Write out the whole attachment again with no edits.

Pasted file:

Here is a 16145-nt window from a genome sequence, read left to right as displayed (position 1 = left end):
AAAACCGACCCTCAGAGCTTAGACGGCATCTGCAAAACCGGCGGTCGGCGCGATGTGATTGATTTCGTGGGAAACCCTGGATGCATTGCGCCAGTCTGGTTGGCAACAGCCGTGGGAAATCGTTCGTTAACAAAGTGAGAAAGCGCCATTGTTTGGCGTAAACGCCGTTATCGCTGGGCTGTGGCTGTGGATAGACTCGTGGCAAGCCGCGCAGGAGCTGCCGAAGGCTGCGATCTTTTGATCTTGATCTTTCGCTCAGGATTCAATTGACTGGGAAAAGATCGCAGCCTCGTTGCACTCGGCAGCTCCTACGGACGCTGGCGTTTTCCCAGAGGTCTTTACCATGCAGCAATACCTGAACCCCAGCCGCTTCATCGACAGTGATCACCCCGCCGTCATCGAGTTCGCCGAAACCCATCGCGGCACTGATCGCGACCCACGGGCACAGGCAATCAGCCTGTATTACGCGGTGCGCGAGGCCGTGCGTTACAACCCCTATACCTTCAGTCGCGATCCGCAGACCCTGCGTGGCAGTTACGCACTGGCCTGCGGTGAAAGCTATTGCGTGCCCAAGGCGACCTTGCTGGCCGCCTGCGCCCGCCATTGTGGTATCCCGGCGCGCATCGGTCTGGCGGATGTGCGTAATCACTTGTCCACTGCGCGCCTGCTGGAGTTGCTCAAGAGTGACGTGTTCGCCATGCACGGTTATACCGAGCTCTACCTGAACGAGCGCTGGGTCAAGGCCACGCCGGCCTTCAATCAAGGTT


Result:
Here is a 16145-nt window from a genome sequence, read left to right as displayed (position 1 = left end):
AAAACCGACCCTCAGAGCTTAGACGGCATCTGCAAAACCGGCGGTCGGCGCGATGTGATTGATTTCGTGGGAAACCCTGGATGCATTGCGCCAGTCTGGTTGGCAACAGCCGTGGGAAATCGTTCGTTAACAAAGTGAGAAAGCGCCATTGTTTGGCGTAAACGCCGTTATCGCTGGGCTGTGGCTGTGGATAGACTCGTGGCAAGCCGCGCAGGAGCTGCCGAAGGCTGCGATCTTTTGATCTTGATCTTTCGCTCAGGATTCAATTGACTGGGAAAAGATCGCAGCCTCGTTGCACTCGGCAGCTCCTACGGACGCTGGCGTTTTCCCAGAGGTCTTTACCATGCAGCAATACCTGAACCCCAGCCGCTTCATCGACAGTGATCACCCCGCCGTCATCGAGTTCGCCGAAACCCATCGCGGCACTGATCGCGACCCACGGGCACAGGCAATCAGCCTGTATTACGCGGTGCGCGAGGCCGTGCGTTACAACCCCTATACCTTCAGTCGCGATCCGCAGACCCTGCGTGGCAGTTACGCACTGGCCTGCGGTGAAAGCTATTGCGTGCCCAAGGCGACCTTGCTGGCCGCCTGCGCCCGCCATTGTGGTATCCCGGCGCGCATCGGTCTGGCGGATGTGCGTAATCACTTGTCCACTGCGCGCCTGCTGGAGTTGCTCAAGAGTGACGTGTTCGCCATGCACGGTTATACCGAGCTCTACCTGAACGAGCGCTGGGTCAAGGCCACGCCGGCCTTCAATCAAGGTT